MEGO: Prismatic Co-Effiecient

I was reading some specs on canoes and they mentioned Prismatic co-effiecent. Sounded interesting so I made the mistake of looking it up. My Eyes Glazed Over as I stared at these equations that I could not understand even if I took off my shoes so I could count to 20. Most I could figure out is that you need a tank of water to get the displacement of the hull, then you need a tape measure and an internal rule…

Is it really that involved or is it just that my Arithmatic is that poor?

Prismatic Co-Effiecient
Yes it is that complicated. If I had to describe Prismatic Co-Effiecient in a sentence, I would say: The Prismatic Co-Effiecient is a term to describe how fast a boat gets wider or remains narrow.

I too have read a lot about that stuff and know very little. The bottom line is every move you make in boat design has several trade offs in another direction. Make a boat narrower for example and it also sinks deeper. Paddling is more fun.

Prismatic co-efficient is complicated to compute but the concept is easy to apply. The widest part of the hull, below waterline shapes the prism, the waterline length determines the prism’s length. Basically, the less of that geometric shape a hull fills, the more efficient it is, except that if the stems get to fine they cut down through the transverse wave at the bow and limit speed.

not that complicated
It depends on how math adverse you are. All that is required is a little multiplication and division.

If you want a relatively quick way to figure out the prismatic coefficient of a boat, first paddle in some scummy fresh water so you get a good line of crud at the waterline.

Bend a piece of heavy solder over the widest point of the bottom of the boat, mark the waterline on the solder. Without bending the solder lay it on a piece of metric graph paper. Mark a straight line between the waterline marks, trace the solder. Count the squares contained by the lines. This is your cross-sectional area. Now measure the length of your waterline in centimeters. Multiply the two. Convert this using one cubic centimeter = one gram.

Weigh yourself holding your boat. Divide this weight by the weight above. That is your prismatic coefficient.

For a more complete explanation of what you just did:

Take your boat and imagine another that has the same shape as the widest point of your boat, but does not taper at all at the ends. It is just a long rectangle with a cross-sectional shape as the widest point of your boat.

This is the “prism” in “prismatic”. You want to know the the displacement of this prism. This is the area of the cross-section at the widest point times the length of the waterline. A cubic centimeter of water weights about 1 gram (for freshwater this is exactly 1, saltwater is a bit different)

The prismatic coefficient is the displacement of your boat divided by displacement of this prism. The displacement of your boat is the weight of your boat, plus you, plus all the gear.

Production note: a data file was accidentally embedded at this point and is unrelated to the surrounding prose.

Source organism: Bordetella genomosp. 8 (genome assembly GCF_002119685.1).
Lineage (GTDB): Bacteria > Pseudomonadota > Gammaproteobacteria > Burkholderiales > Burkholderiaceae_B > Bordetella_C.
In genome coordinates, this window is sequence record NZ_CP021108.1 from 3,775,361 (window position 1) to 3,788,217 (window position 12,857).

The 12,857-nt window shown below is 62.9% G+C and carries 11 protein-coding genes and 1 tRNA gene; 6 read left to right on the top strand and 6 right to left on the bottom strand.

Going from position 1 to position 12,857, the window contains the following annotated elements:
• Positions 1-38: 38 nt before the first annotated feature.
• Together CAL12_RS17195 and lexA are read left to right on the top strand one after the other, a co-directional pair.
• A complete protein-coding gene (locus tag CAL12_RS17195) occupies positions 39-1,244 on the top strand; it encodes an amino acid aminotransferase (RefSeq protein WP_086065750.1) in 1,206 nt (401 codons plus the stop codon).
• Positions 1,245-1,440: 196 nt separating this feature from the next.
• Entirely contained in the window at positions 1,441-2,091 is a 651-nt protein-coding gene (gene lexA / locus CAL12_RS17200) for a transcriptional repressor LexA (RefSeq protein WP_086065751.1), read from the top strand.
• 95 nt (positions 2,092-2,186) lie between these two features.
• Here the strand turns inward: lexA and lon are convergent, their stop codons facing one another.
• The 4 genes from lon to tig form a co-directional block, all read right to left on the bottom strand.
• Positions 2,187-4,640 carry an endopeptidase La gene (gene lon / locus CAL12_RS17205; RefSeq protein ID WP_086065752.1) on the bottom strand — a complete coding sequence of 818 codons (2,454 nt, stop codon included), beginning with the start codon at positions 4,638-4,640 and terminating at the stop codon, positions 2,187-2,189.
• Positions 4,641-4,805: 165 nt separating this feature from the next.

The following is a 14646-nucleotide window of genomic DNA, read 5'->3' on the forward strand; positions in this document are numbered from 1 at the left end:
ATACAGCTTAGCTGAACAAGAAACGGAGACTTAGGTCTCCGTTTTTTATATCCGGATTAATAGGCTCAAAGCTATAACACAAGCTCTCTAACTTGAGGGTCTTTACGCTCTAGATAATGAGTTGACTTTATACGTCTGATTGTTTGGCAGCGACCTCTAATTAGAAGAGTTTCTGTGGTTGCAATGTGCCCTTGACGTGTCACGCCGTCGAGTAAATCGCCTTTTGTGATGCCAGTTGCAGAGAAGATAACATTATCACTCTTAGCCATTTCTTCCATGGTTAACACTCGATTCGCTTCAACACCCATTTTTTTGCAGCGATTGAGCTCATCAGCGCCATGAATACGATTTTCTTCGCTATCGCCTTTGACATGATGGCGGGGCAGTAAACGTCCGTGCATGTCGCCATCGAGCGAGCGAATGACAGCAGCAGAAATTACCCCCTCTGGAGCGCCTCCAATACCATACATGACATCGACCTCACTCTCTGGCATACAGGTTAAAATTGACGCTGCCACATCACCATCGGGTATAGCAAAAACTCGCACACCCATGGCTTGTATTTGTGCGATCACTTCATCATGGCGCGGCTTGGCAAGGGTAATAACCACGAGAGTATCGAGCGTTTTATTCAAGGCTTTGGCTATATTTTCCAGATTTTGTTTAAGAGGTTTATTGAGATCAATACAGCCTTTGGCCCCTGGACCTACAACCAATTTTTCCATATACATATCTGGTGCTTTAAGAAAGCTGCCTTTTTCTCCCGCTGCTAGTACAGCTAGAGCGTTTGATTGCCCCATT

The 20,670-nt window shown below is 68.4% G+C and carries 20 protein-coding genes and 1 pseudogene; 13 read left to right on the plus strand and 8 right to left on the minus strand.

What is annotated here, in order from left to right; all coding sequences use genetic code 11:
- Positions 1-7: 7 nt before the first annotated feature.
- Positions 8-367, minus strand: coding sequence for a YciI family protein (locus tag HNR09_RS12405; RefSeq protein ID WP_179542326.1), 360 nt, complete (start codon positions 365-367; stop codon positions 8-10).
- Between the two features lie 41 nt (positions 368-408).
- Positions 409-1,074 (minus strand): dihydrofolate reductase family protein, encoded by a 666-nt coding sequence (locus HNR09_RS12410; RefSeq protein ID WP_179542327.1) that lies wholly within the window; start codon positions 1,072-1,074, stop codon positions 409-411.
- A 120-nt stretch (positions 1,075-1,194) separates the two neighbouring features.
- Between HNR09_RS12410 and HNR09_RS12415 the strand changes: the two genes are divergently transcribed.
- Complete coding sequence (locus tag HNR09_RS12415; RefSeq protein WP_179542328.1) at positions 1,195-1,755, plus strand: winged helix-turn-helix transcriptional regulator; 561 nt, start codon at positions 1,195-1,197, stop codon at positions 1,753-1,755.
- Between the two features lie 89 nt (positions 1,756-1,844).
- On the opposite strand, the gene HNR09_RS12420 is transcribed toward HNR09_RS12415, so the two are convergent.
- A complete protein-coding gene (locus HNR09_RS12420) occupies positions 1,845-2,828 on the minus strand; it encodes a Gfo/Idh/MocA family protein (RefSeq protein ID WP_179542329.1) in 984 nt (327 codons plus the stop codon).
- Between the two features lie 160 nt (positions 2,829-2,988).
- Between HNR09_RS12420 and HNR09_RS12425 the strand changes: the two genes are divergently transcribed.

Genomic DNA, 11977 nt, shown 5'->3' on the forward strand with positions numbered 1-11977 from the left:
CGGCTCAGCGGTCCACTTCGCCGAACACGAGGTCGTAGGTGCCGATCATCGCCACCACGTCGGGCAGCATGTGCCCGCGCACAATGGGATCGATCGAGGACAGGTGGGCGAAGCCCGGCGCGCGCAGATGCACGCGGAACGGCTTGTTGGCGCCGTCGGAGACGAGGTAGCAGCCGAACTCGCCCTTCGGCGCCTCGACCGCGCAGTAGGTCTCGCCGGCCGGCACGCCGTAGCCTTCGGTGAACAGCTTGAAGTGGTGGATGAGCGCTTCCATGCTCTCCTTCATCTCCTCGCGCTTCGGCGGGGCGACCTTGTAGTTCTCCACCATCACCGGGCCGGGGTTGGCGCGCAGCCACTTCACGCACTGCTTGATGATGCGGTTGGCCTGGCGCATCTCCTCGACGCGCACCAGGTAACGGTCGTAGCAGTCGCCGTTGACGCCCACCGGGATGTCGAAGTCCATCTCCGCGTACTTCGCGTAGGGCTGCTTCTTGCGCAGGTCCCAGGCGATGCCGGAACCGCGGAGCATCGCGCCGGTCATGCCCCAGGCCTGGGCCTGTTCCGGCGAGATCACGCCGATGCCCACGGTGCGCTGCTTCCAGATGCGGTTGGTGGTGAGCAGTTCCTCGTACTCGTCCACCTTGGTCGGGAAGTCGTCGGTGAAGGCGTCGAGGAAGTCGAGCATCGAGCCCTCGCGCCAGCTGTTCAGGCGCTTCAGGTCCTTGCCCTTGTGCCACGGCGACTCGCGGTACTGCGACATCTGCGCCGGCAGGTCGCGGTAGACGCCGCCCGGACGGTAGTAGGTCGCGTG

If you have a barge that is not pointed at the front, it will be very close in shape to the prism so the ratio you get when you do the above division it will be nearly equal to 1.

As the shape gets pointier of “finer” at the ends the ratio gets smaller.

It has been found that for any given speed for a boat there is an “ideal” prismatic coefficient which will be the most efficient - usually something around 0.5 to 0.6.

In other words the displacement of a boat should be just over 1/2 the displacement of its “prism”.

The next question is how does the average boater use this information. If you have a boat you like, there is probably not much point in trying to figure out its prismatic coefficient. Unless you want to design a new boat or start making comparisons with boats you have not tried. For example Sea Kayaker Magazine uses the prismatic coefficient and other parameters in their kayak reviews to perform drag predictions.

You can go to Matt Brozes’ spreadsheet to use this information to get speed comparisons with other boats:

I thought I might design a canoe
There’s a boat I want that AFAIK does not exist.

How hard could it be?

There’s plenty of software available. Much of it free.

But it comes with all sorts of terms like Primatic coefficient, center of buoyancy, center of lateral area, etc. What’s all that?

So I got ahold of John Winters “The Shape of the Canoe”. And I read everything else I could find including a bit of history.

After a while I realized that the more I understood the less confident I was that I could design a boat that would make me happy. Indeed it seems many designers keep tweeking their designs for years.

I had visions of stacks of unloved prototypes rotting in my back yard.

Nope I’m not going to design a canoe. Too many boats that I want to paddle as it is.

I will raise my glass and toast Mr. Winters, Yost, Scarboro, Henry, Jensen, both Krugers and many others for their efforts.

It ain’t easy what they do.


Nicely put - that actually makes sense to me physically - thanks.

I am less confused now and think I will join TommyC1 in not designing any boats now!


A link

Bald, sterile, bipolar
Those are the least of the symptoms that will afflict anyone who tries to understand this stuff.

Just remember, all the people who claim to understand this jabberwocky nevertheless design, recommend, paddle and/or try to sell to you wildly differing canoe and kayak hulls.

It is more important to like a canoe with your eyes, skin and muscles than with your mind.

Hey I resemble that remark NM